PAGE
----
Illumina to Support 'Companion Therapeutics' in Oncology

August 21, 2014

By Bio-IT World Staff

August 21, 2014 | Illumina today announced a series of collaborations with large pharmaceutical companies, to participate in patient stratification for the development of new cancer drugs by offering a multi-gene panel that covers key cancer mutations. The panel will be built for the FDA-approved MiSeqDx sequencer, making it easier to incorporate into both clinical trials and, eventually, clinical practice. Illumina's press release notes that "125 known cancer driver genes have been discovered," though it stops short of stating that the company's new oncology panel will cover all of them.

Increasingly, cancer drugs are being tailored to narrow molecular subtypes of cancer, a trend that requires pharma companies to form diagnostic partnerships centered on "companion diagnostics," which the FDA can approve simultaneously with new drugs to both identify and treat appropriate patient populations. With its broad cancer assay, Illumina is seeking to turn that pattern on its head. A single diagnostic test, which can sort patients into many groups that may be susceptible to different drugs, could form the nucleus of several pharma partnerships to test targeted treatments. Illumina has adopted the term "companion therapeutics" to describe this model, as heard in an address to the Next Generation Dx Summit in Washington, DC, by Illumina's Vice President for Clinical Development and Medical Affairs, Daniel Grosu, earlier this week.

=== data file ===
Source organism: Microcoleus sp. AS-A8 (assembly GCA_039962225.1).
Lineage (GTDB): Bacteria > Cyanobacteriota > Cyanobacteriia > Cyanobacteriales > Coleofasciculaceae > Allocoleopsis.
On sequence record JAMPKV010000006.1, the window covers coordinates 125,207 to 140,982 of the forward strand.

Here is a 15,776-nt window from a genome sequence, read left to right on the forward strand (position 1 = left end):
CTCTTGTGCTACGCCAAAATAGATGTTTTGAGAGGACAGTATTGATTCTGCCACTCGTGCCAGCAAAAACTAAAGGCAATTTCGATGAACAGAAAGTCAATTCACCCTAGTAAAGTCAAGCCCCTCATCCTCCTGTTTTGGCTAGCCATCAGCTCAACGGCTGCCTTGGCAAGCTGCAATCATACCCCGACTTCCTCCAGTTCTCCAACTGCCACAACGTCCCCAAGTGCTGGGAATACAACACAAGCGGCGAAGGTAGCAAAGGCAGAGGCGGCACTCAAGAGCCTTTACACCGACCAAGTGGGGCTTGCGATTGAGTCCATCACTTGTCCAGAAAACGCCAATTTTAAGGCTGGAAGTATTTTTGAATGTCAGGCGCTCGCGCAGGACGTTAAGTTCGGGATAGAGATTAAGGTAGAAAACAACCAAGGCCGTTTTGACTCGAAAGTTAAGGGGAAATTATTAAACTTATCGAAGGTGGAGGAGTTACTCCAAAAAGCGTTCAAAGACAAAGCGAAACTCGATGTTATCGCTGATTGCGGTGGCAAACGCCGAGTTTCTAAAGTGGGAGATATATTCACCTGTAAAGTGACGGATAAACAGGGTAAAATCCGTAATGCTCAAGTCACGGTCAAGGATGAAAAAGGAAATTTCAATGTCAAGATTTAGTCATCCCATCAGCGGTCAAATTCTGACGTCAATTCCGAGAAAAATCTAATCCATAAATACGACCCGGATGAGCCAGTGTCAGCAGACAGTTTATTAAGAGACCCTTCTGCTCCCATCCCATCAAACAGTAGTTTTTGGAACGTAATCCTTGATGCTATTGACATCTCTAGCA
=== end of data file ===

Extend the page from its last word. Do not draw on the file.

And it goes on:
"The current paradigm I would call drug-centric precision oncology, because it starts with the drug," said Grosu in his presentation. "The emerging paradigm is one of patient-centered precision oncology," where molecular diagnostics come first and are followed by assignment to a matching therapy. "Curious minds wonder," Grosu continued, "are we witnessing the rise of the companion therapeutic? ...There is a widespread belief that the cancer diagnostics of the future are going to be very different from the cancer diagnostics of the past. They will have a lot more value, [and] be much closer to the front line of patient management."

Three pharma partners have already joined Illumina, to test drugs alongside the forthcoming oncology panel and work this test into their drugs' intended use statements. AstraZeneca, Sanofi, and Janssen Biotech, a subsidiary of Johnson & Johnson, will be the initial collaborators, who will also work with Illumina to advocate for a regulatory framework that supports sequencing assays as a component of clinical cancer care.